Big Momma’s House Parent Guide
Parent Movie Review
When the FBI discovers a dangerous bank robber has escaped prison, agents Malcolm (Martin Lawrence) and John (Paul Giamatti) are put on the case. Their only lead is the crook’s former girlfriend, Sherry (Nia Long) who is still under suspicion from the last heist when her boyfriend robbed the bank where she worked. Hearing of the prison break, she leaves the city with her young son to stay with her Southern grandmother, known as Big Momma.
Staking out Big Momma’s house from across the street, Malcolm and John learn that she is leaving town to care for a sick friend. Knowing that they could lose Sherry if Big Momma isn’t home, Malcolm, a supposed master of disguise, decides to impersonate the grandma, and devises a mask and body suit that will give him the well-rounded personality he requires. In just a few hours, Sherry arrives at the door with Big Momma greeting her.
To find this film funny, you must leave all reason at the box office. Lawrence’s portrayal of the stereotypical overweight Southern African-American is hardly convincing. With his voice wavering between a high-pitched drawl and his normal tone, he doesn’t sound like Ella Mitchell (who momentarily plays the “real” Big Momma), nor does he look like her. But when her friends buy into this phony replacement, I was convinced the entire little town was in need of glasses and hearing aids.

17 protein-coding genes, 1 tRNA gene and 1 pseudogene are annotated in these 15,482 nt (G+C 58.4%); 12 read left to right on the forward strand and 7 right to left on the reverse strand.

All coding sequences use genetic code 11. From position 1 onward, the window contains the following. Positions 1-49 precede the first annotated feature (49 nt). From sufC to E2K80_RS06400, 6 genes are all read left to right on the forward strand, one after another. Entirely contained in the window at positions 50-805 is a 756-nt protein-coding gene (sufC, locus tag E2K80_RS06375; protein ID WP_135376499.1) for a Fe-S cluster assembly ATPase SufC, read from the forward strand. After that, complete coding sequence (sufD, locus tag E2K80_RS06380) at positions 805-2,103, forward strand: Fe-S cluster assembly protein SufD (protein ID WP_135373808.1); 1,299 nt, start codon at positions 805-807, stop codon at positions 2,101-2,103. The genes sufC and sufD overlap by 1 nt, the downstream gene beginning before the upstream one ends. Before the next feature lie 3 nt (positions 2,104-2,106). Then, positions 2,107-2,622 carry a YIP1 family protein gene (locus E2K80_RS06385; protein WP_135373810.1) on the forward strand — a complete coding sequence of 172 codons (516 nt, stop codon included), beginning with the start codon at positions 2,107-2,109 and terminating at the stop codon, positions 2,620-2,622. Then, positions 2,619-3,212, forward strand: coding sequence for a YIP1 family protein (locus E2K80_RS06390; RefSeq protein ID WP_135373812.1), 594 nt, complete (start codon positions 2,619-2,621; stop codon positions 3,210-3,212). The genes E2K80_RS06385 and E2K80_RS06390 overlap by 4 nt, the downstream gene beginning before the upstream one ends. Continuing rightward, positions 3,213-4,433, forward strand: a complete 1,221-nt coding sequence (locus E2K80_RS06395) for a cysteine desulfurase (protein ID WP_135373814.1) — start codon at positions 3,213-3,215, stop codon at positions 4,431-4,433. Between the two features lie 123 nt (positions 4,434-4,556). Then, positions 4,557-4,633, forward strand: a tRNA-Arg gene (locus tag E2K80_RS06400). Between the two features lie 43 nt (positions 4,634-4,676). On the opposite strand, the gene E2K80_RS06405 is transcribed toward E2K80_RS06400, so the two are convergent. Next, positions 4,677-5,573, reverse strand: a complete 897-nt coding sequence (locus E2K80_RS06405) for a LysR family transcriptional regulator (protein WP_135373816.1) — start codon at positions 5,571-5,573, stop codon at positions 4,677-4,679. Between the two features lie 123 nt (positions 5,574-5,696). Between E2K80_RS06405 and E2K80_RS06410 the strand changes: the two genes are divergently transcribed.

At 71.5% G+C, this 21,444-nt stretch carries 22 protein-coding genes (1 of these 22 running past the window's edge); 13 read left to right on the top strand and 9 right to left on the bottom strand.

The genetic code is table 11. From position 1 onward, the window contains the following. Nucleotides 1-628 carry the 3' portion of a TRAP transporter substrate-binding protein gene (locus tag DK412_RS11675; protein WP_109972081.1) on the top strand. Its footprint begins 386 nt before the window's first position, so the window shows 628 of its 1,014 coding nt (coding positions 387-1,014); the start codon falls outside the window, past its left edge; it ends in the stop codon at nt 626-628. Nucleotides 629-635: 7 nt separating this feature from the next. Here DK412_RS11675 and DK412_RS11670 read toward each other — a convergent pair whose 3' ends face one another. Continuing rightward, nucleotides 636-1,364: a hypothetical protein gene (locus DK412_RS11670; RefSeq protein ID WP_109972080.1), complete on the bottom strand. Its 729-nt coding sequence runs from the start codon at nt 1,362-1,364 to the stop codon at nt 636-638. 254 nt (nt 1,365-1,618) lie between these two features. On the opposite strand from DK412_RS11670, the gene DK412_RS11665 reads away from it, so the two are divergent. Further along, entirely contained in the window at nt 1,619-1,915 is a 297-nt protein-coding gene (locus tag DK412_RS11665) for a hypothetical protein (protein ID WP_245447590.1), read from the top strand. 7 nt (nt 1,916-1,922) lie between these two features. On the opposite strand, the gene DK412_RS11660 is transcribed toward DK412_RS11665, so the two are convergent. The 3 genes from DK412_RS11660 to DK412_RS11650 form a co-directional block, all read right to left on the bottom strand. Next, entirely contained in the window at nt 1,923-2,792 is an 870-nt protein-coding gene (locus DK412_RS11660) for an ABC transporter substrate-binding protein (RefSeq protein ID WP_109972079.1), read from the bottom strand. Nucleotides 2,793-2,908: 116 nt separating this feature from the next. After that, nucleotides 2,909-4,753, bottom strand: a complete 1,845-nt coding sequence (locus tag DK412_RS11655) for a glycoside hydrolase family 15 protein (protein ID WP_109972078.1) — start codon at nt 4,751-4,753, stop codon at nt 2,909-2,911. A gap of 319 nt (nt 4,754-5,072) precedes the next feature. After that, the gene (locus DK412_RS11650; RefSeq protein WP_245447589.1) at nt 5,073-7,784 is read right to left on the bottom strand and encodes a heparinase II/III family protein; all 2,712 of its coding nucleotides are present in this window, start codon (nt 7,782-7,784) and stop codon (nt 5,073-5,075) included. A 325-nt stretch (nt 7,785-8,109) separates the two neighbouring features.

Of course sexual innuendo increases along with Malcolm’s attraction toward Sherry; the most prominent moment taking place when they are in bed together during a bad storm and Big Momma explains the protrusion Sherry feels under the sheets is a flashlight. Another earlier scene treats us to the real Big Momma having a noisy bowel movement while Malcolm hides in the shower. When Momma undresses (we see this from the rear) and gets into the shower, Malcolm escapes out the other side.
Directed by Raja Gosnell, who edited Mrs. Doubtfire and the Home Alone series (except for the last one, which he directed), we shouldn’t be surprised with the lack of originality in this multiple crotch-kicking movie.Starring Martin Lawrence, Nia Long, Paul Giamatti. Running time: 98 minutes. Theatrical release June 2, 2002. Updated July 17, 2017
Big Momma’s House Parents' Guide
While this movie is intended to be laughable, in a backhanded way it pokes fun at overweight people. What types of personalities do overweight characters typically have in movies? How many obese actors and actresses can you think of?